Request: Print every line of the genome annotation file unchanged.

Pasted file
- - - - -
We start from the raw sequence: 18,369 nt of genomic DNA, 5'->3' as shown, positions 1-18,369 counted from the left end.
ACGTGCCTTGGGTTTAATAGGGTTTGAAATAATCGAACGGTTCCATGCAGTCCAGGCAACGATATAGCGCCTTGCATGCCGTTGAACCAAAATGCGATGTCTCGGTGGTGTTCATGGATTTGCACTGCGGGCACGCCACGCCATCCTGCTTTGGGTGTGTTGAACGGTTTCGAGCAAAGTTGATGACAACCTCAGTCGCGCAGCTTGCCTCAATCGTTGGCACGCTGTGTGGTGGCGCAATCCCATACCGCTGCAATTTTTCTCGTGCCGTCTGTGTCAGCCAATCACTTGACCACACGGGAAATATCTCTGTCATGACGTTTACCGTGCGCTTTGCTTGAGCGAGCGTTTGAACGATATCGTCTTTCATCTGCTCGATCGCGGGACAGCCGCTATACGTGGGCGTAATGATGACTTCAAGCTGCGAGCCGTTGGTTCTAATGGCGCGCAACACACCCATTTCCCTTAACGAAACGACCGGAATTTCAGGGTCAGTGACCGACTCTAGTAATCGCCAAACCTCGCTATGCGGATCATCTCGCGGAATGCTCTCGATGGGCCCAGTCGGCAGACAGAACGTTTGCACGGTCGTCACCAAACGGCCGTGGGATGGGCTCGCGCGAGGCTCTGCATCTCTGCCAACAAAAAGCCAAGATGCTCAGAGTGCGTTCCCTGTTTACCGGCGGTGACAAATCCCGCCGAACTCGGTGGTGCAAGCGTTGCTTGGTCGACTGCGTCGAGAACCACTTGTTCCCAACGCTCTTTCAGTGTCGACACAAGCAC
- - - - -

We start from the raw sequence: 18,369 nt of genomic DNA, 5'->3' as shown, positions 1-18,369 counted from the left end.
ACGTGCCTTGGGTTTAATAGGGTTTGAAATAATCGAACGGTTCCATGCAGTCCAGGCAACGATATAGCGCCTTGCATGCCGTTGAACCAAAATGCGATGTCTCGGTGGTGTTCATGGATTTGCACTGCGGGCACGCCACGCCATCCTGCTTTGGGTGTGTTGAACGGTTTCGAGCAAAGTTGATGACAACCTCAGTCGCGCAGCTTGCCTCAATCGTTGGCACGCTGTGTGGTGGCGCAATCCCATACCGCTGCAATTTTTCTCGTGCCGTCTGTGTCAGCCAATCACTTGACCACACGGGAAATATCTCTGTCATGACGTTTACCGTGCGCTTTGCTTGAGCGAGCGTTTGAACGATATCGTCTTTCATCTGCTCGATCGCGGGACAGCCGCTATACGTGGGCGTAATGATGACTTCAAGCTGCGAGCCGTTGGTTCTAATGGCGCGCAACACACCCATTTCCCTTAACGAAACGACCGGAATTTCAGGGTCAGTGACCGACTCTAGTAATCGCCAAACCTCGCTATGCGGATCATCTCGCGGAATGCTCTCGATGGGCCCAGTCGGCAGACAGAACGTTTGCACGGTCGTCACCAAACGGCCGTGGGATGGGCTCGCGCGAGGCTCTGCATCTCTGCCAACAAAAAGCCAAGATGCTCAGAGTGCGTTCCCTGTTTACCGGCGGTGACAAATCCCGCCGAACTCGGTGGTGCAAGCGTTGCTTGGTCGACTGCGTCGAGAACCACTTGTTCCCAACGCTCTTTCAGTGTCGACACAAGCAC